I’ve been pondering generosity a lot lately.

There’s a lot going on in the world to make one feel lack. Natural disasters, economic crisis, war, huge accidents resulting in ecological devastation, bank collapses, unemployment threats and spikes due to new unprecedented technologies…

And that was just these last 3 months.

It can be tempting to become stingy in the face of such situations. If we live in a universe of scarcity, then hoarding and stockpiling feels like the logical thing to do.

Generosity flies so much in the face of that.

It’s simultaneously a rejection of scarcity, and an invitation into a reality of abundance.

It strikes me that the kings and rulers of old apparently used to give as many gifts possible, as a way to flex their power and wealth.

The most potent way for them to be able to show their victory over scarcity was to bring those around them into a state of abundance by giving…. by being generous.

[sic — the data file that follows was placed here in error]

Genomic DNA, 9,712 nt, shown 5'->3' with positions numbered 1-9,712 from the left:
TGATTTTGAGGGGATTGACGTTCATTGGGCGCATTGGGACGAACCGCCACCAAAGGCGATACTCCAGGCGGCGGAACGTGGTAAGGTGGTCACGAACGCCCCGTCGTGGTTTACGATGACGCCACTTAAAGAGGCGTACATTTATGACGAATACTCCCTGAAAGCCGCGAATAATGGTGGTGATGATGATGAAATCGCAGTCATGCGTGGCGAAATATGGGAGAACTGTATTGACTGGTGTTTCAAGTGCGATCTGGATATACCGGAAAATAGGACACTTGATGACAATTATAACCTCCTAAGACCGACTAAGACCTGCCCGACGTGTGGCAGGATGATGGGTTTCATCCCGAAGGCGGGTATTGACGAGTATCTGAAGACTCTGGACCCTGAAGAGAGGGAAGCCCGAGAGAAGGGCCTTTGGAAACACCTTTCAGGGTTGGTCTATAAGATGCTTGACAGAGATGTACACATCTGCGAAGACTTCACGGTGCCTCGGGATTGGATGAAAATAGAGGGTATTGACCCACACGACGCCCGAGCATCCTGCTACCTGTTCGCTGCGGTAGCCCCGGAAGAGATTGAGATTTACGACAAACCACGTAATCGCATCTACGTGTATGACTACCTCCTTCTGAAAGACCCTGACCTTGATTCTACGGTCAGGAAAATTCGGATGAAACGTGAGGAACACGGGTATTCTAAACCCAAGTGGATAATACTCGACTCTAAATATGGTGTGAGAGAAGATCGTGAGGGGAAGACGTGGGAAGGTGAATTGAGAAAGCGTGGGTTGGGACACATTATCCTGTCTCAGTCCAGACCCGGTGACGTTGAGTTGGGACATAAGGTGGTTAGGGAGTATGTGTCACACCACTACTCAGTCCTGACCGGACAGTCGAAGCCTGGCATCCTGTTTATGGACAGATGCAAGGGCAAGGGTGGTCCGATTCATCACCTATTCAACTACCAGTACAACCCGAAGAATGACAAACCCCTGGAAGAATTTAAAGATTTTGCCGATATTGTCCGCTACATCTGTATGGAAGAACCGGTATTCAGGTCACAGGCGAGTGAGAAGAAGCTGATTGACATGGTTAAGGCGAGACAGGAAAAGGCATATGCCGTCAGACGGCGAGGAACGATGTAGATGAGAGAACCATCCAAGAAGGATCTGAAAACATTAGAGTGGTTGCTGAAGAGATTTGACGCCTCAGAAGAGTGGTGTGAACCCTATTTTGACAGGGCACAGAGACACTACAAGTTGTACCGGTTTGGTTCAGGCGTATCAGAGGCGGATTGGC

The modern reality feels really similar. The business leader who shares all his best insights for free on his blog or podcast is functioning from a place of generosity and abundance. He doesn’t need to give that stuff away for free — he could charge TONs for those insights. But, he gives.

Or professional photographer who has release all of the hundreds of thousands of photos he’s taken under Creative Commons so that his art spreads further and faster, and impacts more people. He’s able to impact more people through extreme generosity (giving it all away for free), than if he charged for everything he did.

Ironically, in both of these instances of extreme generosity, the result for the giver isn’t less, but more.

When we benefit from those podcasts or see those photos, we see just how much is being brought to the table. Trust is built. Opportunities for the giver multiply (business opportunities, networking, and otherwise). Ultimately, the result of such extreme generosity is ironically more abundance for everyone involved.

The very act of defying scarcity by walking self-sacrificially and in extreme generosity results in greater abundance for both the recipient and the giver.

The path of generosity is counter-intuitive, but it’s almost always the best path.